MANILA, Philippines?How about making it an all-encompassing, equal-opportunity amnesty?
Former House Speaker Jose de Venecia on Saturday said President Benigno Aquino?s order directing state prosecutors to drop criminal charges against the health workers collectively known as the ?Morong 43? should be extended to cover all political prisoners, whether communist rebels or mutinous soldiers.
According to De Venecia, a general amnesty would ?reduce many tensions? and enhance the Philippines? reputation as a ?role model? for liberal democracy in Asia.
The former congressman made the proposal a day after Mr. Aquino directed the justice department to withdraw the charges of illegal possession of firearms and explosives against the health workers who were arrested while reportedly attending a seminar in a resthouse in Morong, Rizal, last February on suspicion of being communist rebels.
In a press conference that he called in his Makati home yesterday, De Venecia said the order to free the Morong 43 should be expanded into an ?omnibus? amnesty, in which all political detainees, whether of the extreme left or right, can partake.
?In all these peacemaking, you have to be inclusive, not exclusive or discriminatory. The key to coalition-building whether in Congress, or in unifying our country, is to give each and everyone a place under the sun, that no one feels he is left out?that is the key to peace,? De Venecia said.
The freeing of the Morong 43 should not be a one-shot deal but should become a template for an all-inclusive amnesty, which is already part of the peace policy of the new Aquino administration, he said.
Last October, Mr. Aquino issued Proclamation 75 granting amnesty to all officers, enlisted men and civilians involved in several failed uprisings against the Arroyo government, including the dismissed Navy junior officer and jailed Sen. Antonio Trillanes IV.
Early this week, the Senate majority passed the amnesty proclamation. The House of Representatives is set to vote on it on Monday.
Proclamation 75 does not cover other rebellion cases such as those involving political detainees suspected of being communists.
369 political detainees
De Venecia said the amnesty can be extended even before the conclusion of a peace deal with communists, and would even serve to hasten the peace process.
The ?positive, constructive effects would be far more than if we exclude them. If we exclude them, they?ll all become militant rebels immediately,? he said.
According to Teddy Casiño, a Bayan Muna party-list House member, there are 369 political detainees as of Oct. 31, including the 359 who were jailed during the 9-year Arroyo administration.
Since Mr. Aquino became President in July, 13 have been detained because of alleged links to the Communist Party of the Philippines and its armed wing, the New People?s Army.
Final peace deal at hand
De Venecia said the prospect of ending the decades-old communist insurgency and the Muslim secessionist movement in Mindanao was more likely under Mr. Aquino.
?If the economic and social program is genuine?well, I?m sure it?s genuine?it will yield results in the coming months, the prospect for a final peace agreement will be very high,? he said.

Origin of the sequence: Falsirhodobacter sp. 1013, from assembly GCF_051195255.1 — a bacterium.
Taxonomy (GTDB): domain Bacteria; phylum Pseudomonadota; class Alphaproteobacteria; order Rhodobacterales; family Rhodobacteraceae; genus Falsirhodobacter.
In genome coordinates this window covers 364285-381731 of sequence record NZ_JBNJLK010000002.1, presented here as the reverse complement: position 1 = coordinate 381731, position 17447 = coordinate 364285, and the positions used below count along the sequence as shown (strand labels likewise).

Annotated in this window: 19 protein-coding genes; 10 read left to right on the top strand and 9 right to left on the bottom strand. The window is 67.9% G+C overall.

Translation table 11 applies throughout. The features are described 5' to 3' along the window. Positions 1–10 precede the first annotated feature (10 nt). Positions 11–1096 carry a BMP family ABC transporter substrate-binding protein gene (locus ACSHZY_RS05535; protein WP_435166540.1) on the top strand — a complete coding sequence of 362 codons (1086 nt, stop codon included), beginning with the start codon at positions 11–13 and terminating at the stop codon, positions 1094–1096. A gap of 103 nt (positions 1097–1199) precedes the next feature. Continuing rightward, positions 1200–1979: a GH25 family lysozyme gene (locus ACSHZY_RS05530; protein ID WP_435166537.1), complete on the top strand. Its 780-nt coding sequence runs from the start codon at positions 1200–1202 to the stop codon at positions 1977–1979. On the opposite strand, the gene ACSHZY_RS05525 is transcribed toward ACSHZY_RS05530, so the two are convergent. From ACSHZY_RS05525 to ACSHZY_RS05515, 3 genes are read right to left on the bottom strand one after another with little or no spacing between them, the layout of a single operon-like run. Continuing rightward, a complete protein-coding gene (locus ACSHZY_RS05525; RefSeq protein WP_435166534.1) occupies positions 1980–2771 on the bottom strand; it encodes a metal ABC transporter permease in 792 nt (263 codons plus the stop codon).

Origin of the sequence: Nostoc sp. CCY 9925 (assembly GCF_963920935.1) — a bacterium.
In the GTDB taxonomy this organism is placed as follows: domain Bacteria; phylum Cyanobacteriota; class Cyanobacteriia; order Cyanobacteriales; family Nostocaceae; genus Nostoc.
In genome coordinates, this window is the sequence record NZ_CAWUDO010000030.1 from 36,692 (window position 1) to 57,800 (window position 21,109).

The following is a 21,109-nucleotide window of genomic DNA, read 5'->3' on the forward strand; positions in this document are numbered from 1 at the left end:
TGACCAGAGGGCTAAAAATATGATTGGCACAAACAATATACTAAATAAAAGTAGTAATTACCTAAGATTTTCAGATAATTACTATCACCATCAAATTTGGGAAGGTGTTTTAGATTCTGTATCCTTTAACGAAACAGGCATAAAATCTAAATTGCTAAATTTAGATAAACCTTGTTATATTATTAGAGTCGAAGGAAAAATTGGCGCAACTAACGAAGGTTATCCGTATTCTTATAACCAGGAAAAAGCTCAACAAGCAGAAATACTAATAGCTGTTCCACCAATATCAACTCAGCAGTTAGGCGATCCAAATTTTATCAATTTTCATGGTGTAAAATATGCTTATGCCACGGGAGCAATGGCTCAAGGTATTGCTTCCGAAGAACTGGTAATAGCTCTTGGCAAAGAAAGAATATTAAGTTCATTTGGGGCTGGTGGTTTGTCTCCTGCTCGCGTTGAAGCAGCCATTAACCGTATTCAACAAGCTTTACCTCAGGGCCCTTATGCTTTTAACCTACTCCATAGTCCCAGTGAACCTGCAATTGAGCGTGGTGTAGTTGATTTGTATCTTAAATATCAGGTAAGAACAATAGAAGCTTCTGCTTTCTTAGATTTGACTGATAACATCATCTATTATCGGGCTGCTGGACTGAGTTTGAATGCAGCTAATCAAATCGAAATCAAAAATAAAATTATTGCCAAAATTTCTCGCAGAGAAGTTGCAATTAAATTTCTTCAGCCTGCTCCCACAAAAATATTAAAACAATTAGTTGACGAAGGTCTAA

Early this month, the government and the communist rebels agreed to resume formal peace talks in Oslo, Norway, in February, after a five-year hiatus.
Negotiations are still ongoing on when parallel peace talks with the Muslim insurgents of the secessionist Moro Islamic Liberation Front are to resume.
De Venecia recalled how he, being House Speaker under President Fidel Ramos, spearheaded the amnesty proclamation for members of the Reformed Armed Forces Movement-Young Officers? Union led by then fugitive Col. Gregorio Honasan, who is now a senator.
?I remember it because when I spoke in Congress, I said, ?We offer you a truce of honor, a coalition among equals and peace among the brave,?? he recalled.
Ramos and De Venecia, along with then Batangas Rep. Eduardo Ermita?who became former President Gloria Macapagal-Arroyo?s executive secretary and presidential adviser on the peace process?also signed a peace agreement in 1996 with the main Muslim insurgency, the Moro National Liberation Front.
All three headed the now defunct Lakas-CMD party.
Ramos? predecessor, the late President Corazon Aquino, issued an amnesty for political prisoners in 1986. One of the beneficiaries was Jose Ma. Sison, the founder of the Communist Party of the Philippines.
The amnestied Sison soon left the country, seeking political asylum in The Netherlands.
Since leaving Congress, De Venecia has been traveling the world, delivering speeches on such topics as poverty alleviation, debt relief, trade barriers, and peaceful dialogues to end conflicts, especially in Asia.
He has just returned from Cambodia, where he attended the 10th anniversary and 6th general assembly of the International Conference of Asian Political Parties (Icapp), which groups 89 ruling and opposition parties in Asia.
De Venecia is a founding chair of Icapp and founding president of the newly formed Centrist Asia Pacific Democrats International, a regional platform for Asian centrist political parties, NGOs, academic and other groups.